Leon Mackey understands his progress this year might be easier for coaches to see on videotape than for someone else to read off a stats sheet. After all, sacks and tackles seldom pile up as easily for a defensive tackle as a defensive end.
Texas Tech’s lanky senior from Wilmington, Del., spent most of his college career at end, but he’s been adjusting since spring to defensive tackle.
“I’m just trying to learn it day by day as I go along,” Mackey said this week. “That’s been the main progress. I’m just worrying about the process instead of the results. I’m trying to work every day — on my pad level, hands, feet, effort, everything I need to keep getting better on each day. It’s been fun, though.”
Mackey, who backs up Kerry Hyder at left defensive tackle, played his first game at his new position last week as Tech beat Northwestern State 44-6.
“He’s gotten better,” Tech coach Tommy Tuberville said Tuesday. “He played a little bit high, didn’t run to the ball as good as he’s going to need to, but he’s got a strong, strong upper body. He’s got to force himself to play lower, with low leverage, because he is so tall. Normally, you don’t have a (tall) guy like that inside.
“He’ll be fine. He’ll get better every week. He likes to work at it.”
New defensive coordinator Art Kaufman has mentioned Quinton Coples, one of the players he coached at North Carolina, as a player with a similar body type who had success playing inside. The 6-foot-6, 284-pound Coples played mostly defensive tackle two years ago, making 151/2 tackles for loss, and end last year. He was a first-round draft pick by the New York Jets in April.
The 6-foot-5 Mackey began last season around 255 pounds. He says he’s more concerned with how his strength measures up than what a scale says, but he’s tried to put on some pounds to help tangle with guards and centers. After getting up to as much as 272, he’s settled back to 265.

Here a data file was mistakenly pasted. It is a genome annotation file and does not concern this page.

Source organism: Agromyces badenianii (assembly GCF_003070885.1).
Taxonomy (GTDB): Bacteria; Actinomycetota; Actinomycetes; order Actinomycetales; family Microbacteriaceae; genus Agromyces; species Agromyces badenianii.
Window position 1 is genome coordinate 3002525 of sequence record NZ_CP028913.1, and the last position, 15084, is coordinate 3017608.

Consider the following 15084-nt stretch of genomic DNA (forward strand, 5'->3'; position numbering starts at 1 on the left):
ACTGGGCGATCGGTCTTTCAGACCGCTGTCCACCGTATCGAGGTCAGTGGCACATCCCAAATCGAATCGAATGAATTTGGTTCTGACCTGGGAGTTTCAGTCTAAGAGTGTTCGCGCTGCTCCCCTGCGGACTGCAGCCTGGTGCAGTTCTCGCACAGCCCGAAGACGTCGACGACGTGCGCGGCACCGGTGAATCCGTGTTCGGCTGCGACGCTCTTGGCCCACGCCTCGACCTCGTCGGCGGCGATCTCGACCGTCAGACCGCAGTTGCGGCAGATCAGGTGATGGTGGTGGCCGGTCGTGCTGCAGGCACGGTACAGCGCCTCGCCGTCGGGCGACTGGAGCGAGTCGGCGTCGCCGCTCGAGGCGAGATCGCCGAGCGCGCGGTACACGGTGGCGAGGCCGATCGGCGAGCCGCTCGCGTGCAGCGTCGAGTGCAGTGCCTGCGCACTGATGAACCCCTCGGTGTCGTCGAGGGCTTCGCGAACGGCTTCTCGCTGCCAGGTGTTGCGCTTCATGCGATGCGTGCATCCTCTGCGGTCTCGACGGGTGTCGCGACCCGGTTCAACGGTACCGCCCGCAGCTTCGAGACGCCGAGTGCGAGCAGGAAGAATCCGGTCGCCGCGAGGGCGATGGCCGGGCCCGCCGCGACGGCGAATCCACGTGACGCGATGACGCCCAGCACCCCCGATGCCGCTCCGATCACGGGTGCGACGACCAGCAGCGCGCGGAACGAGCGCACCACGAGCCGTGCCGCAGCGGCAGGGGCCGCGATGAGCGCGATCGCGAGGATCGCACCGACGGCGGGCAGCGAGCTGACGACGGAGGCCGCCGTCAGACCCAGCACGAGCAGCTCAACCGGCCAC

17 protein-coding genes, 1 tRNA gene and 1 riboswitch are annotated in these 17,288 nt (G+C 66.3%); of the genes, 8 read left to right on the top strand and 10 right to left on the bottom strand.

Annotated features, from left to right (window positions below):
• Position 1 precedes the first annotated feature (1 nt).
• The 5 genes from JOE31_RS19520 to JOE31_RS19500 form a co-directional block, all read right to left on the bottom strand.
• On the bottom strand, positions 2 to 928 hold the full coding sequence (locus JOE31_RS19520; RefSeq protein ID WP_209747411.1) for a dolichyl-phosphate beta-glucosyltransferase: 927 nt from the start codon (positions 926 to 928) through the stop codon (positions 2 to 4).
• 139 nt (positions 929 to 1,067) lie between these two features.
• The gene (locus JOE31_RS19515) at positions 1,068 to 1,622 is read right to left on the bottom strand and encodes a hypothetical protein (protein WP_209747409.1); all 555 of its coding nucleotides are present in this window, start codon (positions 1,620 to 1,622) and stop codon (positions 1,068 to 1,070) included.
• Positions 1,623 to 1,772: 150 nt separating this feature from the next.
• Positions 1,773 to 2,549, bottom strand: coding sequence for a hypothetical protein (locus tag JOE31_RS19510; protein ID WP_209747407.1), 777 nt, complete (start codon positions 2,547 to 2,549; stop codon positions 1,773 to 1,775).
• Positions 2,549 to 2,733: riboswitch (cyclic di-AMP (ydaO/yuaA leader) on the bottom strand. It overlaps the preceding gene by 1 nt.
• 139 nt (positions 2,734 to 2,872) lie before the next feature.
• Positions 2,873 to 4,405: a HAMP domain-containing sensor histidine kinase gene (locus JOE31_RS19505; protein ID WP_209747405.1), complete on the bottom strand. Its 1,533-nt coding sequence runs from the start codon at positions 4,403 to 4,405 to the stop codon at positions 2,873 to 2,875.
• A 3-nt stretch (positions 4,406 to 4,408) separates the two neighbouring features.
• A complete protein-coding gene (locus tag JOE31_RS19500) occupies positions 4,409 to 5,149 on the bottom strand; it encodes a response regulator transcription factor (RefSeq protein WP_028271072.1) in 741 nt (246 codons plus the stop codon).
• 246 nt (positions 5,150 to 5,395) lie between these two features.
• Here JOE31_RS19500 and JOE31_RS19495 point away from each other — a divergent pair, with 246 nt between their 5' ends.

“Right now, I’m not where I want to be,” he said. “At the same time, just because I don’t weigh enough, that doesn’t mean I’m going to go out and lay down because I’m not big enough. I’m going to play when I get in there. That’s the goal, to perform.”
Mackey isn’t totally giving up defensive end either. In certain down-and-distance situations Saturday, the Red Raiders used a three-man front that involved all the tackles. Delvon Simmons plugged the middle, flanked by Mackey on one end and Hyder on the other.
“I feel privileged enough they put me out on the edge,” Mackey said. “That’s something I want to keep working on, getting better. I’m glad I have some film at defensive end also, playing inside too, just to kind of market myself. My goal is to get better every day, wherever they line me up.”
To Mackey, it’s less important where he plays than that he plays, especially after last season, his first at Tech after he transferred in from a junior college in Mississippi. As an opening night starter in 2011, Mackey made four tackles but suffered a punctured right lung that effectively ruined his season.
Mackey said the injury wasn’t particularly painful — he kept playing that night, noticing that he couldn’t get his breath and his vision became fuzzy. Ultimately, Mackey said, doctors determined his right lung capacity was reduced to 15 percent, and only time could heal it.
“With the injury, it set me back more than I expected,” he said. “I couldn’t really lift any weights. My rehab was just chillin’, to be honest with you.”
Mackey played in eight games, but didn’t make any sacks and it was a struggle to get back to full health before the season ended.
“I don’t even know if I ever felt like that, to be honest with you, at all,” Mackey said. “It’s adversity, but it’s the same adversity that anybody else can go through. So I didn’t look at it as, ‘Oh, pity me.’ I’ve just got to keep moving and be optimistic.”
To comment on this story: